1. Inside, you should turn off all the lights and use natural light through windows. Outside, on a sunny day, make sure you situate your rescue pups either fully in the sun or fully in the shade, not, for example, under a tree where there's splotchy light. Overcast days, however, are the easiest lighting conditions to get great photos outdoors. Just make sure the sun is at your back, even on overcast days.
  1. Be aware that these tips are coming from me directly and not from HeARTs Speak. As a member, I highly recommend anyone interested in shelter photography go get the HeARTs Speak Field Guide to learn more about the technical aspects of shelter photography, studio lighting, post processing, working with cats and dogs, and how to best promote pets on social media. There is no other guide out there like it. 

HeARTs Speak application window for Perfect Exposure Project grants

Also, right now through March 31st, HeARTs Speak is accepting applications from shelters interested in participating in the 2016 Perfect Exposure Project. This is for open admission shelters only and a limited number of grants will be given out, but if your shelter is chosen HeARTs Speak will provide a free 2-day workshop AND donate a camera and lighting equipment to keep the great photos rolling out. Apply here: http://heartsspeak.org/2016/02/applications-now-open-for-our-2016-perfect-exposure-project/

Resources
Reflective Photos is Rebekah Nemethy's beautiful photography website, for both pet photography and fine art photography.
http://reflectivephotos.net/
 
My Rescue Rocks is Rebekah Nemethy's animal rescue podcast. You can find it on iTunes or play it directly from her website.
http://myrescuerocks.net/
 
Lisa Prince Fishler was the first pet photographer who gave Rebekah a positive vibe and introduced her to Hearts Speak (often spelled HeARTs Speak), a global organization of artists dedicated to animal welfare.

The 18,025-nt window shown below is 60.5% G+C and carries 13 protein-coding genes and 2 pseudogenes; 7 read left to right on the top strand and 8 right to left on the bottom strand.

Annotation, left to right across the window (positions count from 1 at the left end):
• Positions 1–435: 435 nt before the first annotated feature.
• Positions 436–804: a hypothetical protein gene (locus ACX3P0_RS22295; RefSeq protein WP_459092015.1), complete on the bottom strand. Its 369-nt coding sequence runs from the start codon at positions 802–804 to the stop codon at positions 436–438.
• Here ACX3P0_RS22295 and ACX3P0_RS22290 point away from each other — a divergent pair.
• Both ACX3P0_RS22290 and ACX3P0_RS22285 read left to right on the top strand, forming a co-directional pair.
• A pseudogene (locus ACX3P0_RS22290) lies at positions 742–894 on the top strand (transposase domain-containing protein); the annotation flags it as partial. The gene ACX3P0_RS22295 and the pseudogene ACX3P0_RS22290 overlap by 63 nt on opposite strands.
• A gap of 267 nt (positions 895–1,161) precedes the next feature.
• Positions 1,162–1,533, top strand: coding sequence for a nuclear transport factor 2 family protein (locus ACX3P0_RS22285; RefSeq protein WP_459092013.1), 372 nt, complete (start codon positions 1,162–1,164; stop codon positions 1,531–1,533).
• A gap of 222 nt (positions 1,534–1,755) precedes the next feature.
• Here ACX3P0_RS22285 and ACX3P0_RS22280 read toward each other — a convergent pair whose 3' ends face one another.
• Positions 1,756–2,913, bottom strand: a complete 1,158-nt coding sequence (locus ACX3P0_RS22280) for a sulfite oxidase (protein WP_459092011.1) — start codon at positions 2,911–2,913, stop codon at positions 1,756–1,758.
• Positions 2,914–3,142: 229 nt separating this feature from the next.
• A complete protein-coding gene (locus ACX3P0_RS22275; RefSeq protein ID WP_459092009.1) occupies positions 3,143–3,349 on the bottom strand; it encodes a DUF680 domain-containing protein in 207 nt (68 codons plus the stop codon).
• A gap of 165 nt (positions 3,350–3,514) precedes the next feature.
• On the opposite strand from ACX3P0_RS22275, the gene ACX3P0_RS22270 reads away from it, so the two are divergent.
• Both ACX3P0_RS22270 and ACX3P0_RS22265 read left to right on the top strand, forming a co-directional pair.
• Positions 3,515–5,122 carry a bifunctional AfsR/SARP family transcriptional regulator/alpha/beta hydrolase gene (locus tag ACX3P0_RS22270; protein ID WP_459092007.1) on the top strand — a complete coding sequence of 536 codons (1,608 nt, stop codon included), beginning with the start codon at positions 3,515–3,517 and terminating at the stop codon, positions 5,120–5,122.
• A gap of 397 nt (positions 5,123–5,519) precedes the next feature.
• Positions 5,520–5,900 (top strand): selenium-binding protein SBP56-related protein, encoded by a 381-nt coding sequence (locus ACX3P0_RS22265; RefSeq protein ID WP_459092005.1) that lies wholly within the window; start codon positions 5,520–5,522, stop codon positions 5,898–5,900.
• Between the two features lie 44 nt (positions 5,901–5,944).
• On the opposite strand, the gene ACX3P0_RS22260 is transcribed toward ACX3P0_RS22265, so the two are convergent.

HeARTs Speak is the organization founded by Lisa Prince Fishler.
http://heartsspeak.org/
 
Pets Alive is the animal rescue organization that provided the source for several of Rebekah Nemethy's interviews in the first season of My Rescue Rocks. They rescue a number of dogs, cats, horses, and other animals at their facilities.
 
My Rescue Rocks selected episodes
Joseph Knipp and Robert the pit bull in a wheelchair
http://myrescuerocks.net/2015/07/31/how-rockin-robert-got-rescued-more-with-joseph-knipp/
 
Lisa Prince Fishler
http://myrescuerocks.net/2015/07/31/letting-our-hearts-speak-stories-about-great-photography-thats-saved-lives/
 
Nina Huang with her greyhound Apollo
 
Nancy and Harold Rhee - we kicked off Rebekah's second season and had a blast!
http://myrescuerocks.net/2016/02/02/foster-frenzy-how-one-family-got-addicted-to-saving-lives/
 
Other resources
Consumer Reports - where Rebekah Nemethy works as a product photographer
 
Feline HIV
http://www.vet.cornell.edu/fhc/Health_Information/brochure_fiv.cfm
 
Snap Judgment - the podcast that influenced Rebekah's podcast style 
http://snapjudgment.org/podcast
 
All of Pawprint's music is composed by Luke Gartner-Brereton. Luke is a musician based in Australia, and he composes a wide variety of songs and musical loops http://vanillagroovestudios.com http://soundcloud.com/luke-gartnerbrereton
 
If you want to learn more about Nancy and Harold, go to our About Us page at thisispawprint.com/about or listen to our introductory podcast episode, "Fifty Puppies and a Podcast." http://thisispawprint.com/000 Thanks again to Rebekah Nemethy!
 
Pawprint (or Paw Print) is a weekly podcast dedicated to animal rescue, adoption, and the heroes who make it happen. Adopt or foster a dog, cat, rabbit, or other wonderful pet through your local shelter, humane society, SPCA, pound, and animal control.